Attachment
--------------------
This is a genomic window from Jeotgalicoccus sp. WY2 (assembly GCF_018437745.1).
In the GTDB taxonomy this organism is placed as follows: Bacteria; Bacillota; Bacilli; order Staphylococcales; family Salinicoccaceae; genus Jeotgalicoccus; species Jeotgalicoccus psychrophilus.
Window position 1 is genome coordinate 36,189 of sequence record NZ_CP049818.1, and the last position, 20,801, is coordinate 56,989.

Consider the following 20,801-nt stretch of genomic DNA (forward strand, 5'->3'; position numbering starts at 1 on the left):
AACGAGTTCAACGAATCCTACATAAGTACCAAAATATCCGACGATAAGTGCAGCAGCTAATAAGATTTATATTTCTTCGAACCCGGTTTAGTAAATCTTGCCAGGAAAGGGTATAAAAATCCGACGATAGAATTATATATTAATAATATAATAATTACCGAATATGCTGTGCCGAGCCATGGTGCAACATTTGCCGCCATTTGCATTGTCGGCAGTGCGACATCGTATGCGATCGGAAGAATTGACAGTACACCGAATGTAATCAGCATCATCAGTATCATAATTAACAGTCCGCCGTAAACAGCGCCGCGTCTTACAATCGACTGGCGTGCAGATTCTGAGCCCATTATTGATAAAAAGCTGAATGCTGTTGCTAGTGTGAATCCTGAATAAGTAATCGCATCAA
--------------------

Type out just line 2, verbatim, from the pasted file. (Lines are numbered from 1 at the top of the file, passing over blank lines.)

In the GTDB taxonomy this organism is placed as follows: Bacteria; Bacillota; Bacilli; order Staphylococcales; family Salinicoccaceae; genus Jeotgalicoccus; species Jeotgalicoccus psychrophilus.